Legislation

NRA Scolds ‘Weird’ People Brandishing Guns in Coffee Shops: Four Blunt Points


Members of Open Carry Tarrant County carry guns during a demonstration in Haltom City, Texas, on May 29

Photograph by Tony Gutierrez/AP Photo

Members of Open Carry Tarrant County carry guns during a demonstration in Haltom City, Texas, on May 29

The National Rifle Association has reached its limit. The gun owners’ lobby disapproves of heading out for a sandwich armed with a military-style semiautomatic rifle slung over one’s shoulder. Moreover, the NRA acknowledges that it’s scary and “downright weird” when a bunch of people descend on a public venue armed like commandos.

Wait, what? Are the planets spinning in reverse? Four blunt points to sort things out:

1. Yes, the NRA really said that. The group’s main blog declared in an anonymous post dated May 30:

“We love AR-15s and AKs as much as anybody, and we know that these sorts of semiautomatic carbines are among the most popular, fastest selling firearms in America today. Texas, independent-minded and liberty-loving place that it is, doesn’t ban the carrying of loaded long guns in public, nor does it require a permit for this activity. Yet some so-called firearm advocates seem determined to change this.”

In other words, NRA leaders think some within their ranks risk ruining the image of Second Amendment enthusiasts. It’s worth reading more. The blog post continues:

“Recently, demonstrators have been showing up in various public places, including coffee shops and fast food restaurants, openly toting a variety of tactical long guns. Unlicensed open carry of handguns is legal in about half the U.S. states, and it is relatively common and uncontroversial in some places. Yet while unlicensed open carry of long guns is also typically legal in most places, it is a rare sight to see someone sidle up next to you in line for lunch with a 7.62 rifle slung across his chest, much less a whole gaggle of folks descending on the same public venue with similar arms.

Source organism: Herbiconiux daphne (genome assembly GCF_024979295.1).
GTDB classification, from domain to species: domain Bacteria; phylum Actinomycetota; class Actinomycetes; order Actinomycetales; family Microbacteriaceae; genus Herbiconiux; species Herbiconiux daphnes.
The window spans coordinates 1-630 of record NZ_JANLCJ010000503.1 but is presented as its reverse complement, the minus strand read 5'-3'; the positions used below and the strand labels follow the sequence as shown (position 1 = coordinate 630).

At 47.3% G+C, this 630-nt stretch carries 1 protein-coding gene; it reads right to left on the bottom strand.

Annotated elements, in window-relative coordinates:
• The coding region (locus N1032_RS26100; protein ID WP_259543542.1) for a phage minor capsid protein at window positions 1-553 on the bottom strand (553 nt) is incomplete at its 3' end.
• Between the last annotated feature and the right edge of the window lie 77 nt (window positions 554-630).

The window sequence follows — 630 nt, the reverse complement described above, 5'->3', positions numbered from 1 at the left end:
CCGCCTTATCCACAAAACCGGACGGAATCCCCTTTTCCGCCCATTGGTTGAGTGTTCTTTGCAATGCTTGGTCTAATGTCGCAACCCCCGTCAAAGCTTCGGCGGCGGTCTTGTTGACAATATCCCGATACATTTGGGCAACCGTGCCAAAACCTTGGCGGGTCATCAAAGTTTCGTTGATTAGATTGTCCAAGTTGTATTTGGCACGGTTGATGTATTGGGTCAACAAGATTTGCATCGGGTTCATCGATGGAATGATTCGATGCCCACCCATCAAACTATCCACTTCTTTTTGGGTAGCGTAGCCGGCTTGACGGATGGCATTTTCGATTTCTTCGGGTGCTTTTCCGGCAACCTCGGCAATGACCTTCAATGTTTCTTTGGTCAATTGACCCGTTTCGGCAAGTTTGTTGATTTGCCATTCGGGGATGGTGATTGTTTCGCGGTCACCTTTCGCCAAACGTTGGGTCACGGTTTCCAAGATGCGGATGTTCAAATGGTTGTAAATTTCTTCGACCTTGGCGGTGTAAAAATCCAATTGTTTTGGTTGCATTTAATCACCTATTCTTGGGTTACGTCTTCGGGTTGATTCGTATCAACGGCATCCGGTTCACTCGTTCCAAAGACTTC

“Let’s not mince words, not only is it rare, it’s downright weird and certainly not a practical way to go normally about your business while being prepared to defend yourself. To those who are not acquainted with the dubious practice of using public displays of firearms as a means to draw attention to oneself or one’s cause, it can be downright scary. It makes folks who might normally be perfectly open-minded about firearms feel uncomfortable and question the motives of pro-gun advocates.”

2. This conciliation has been met with hostility from some of the, ah, weirdos. Open Carry Texas, for example, a group dedicated to educating “all Texans about their right to openly carry rifles and shotguns in a safe manner,” lashed out at the NRA on Twitter (TWTR), opining:


This is an excellent example of a point I’ve made elsewhere: that the NRA’s increasing extremism over the past decade has been driven, in part, by fear of getting outflanked by even more extreme gun-rights groups to its right. The NRA doesn’t have a monopoly on a grass-roots libertarian movement that’s latched onto guns as a symbol of defiance against all things cosmopolitan, non-Caucasian, and smacking of federal government authority.

3. Amazingly, incidents of flamboyant open carry haven’t led to mayhem. Yet. I’ve argued against the obnoxious habit of gun-rights activists showing up in numbers at Starbucks (SBUX) and other retail sites. Now the NRA belatedly agrees, albeit only in connection with rifles as opposed to handguns. There’s no reason that people who feel the need to carry a gun have to brandish their weapon openly. A concealed handgun will keep one just as safe as a Glock displayed on the hip, let alone an AR-15 on a strap. One of these days, someone is going to get hysterical in response to an open-carry demonstration, and everyone is going to be sorry.

4. This doesn’t seem like the day to make fun of the NRA. My friend Francis Wilkinson of Bloomberg View has some fun with the NRA in a column titled “NRA Decides Good Guys With Guns Are Weirdos.” I get Frank’s point: Wayne LaPierre and his minions spend so much time inciting fear of crime, terrorism, and lethal maniacs that it’s odd to see the NRA trying to rein in open-carry advocates. Generally I agree with Frank about LaPierre’s paranoia-tinged cynicism. But a smarter response to the NRA blog post is to agree with it and work from there toward some common ground of civility, however narrow that piece of turf might be.

Barrett_190
Barrett is an assistant managing editor and senior writer at Bloomberg Businessweek. His new book, Law of the Jungle, which tells the story of the Chevron oil pollution case in Ecuador, will be published by Crown in September 2014.

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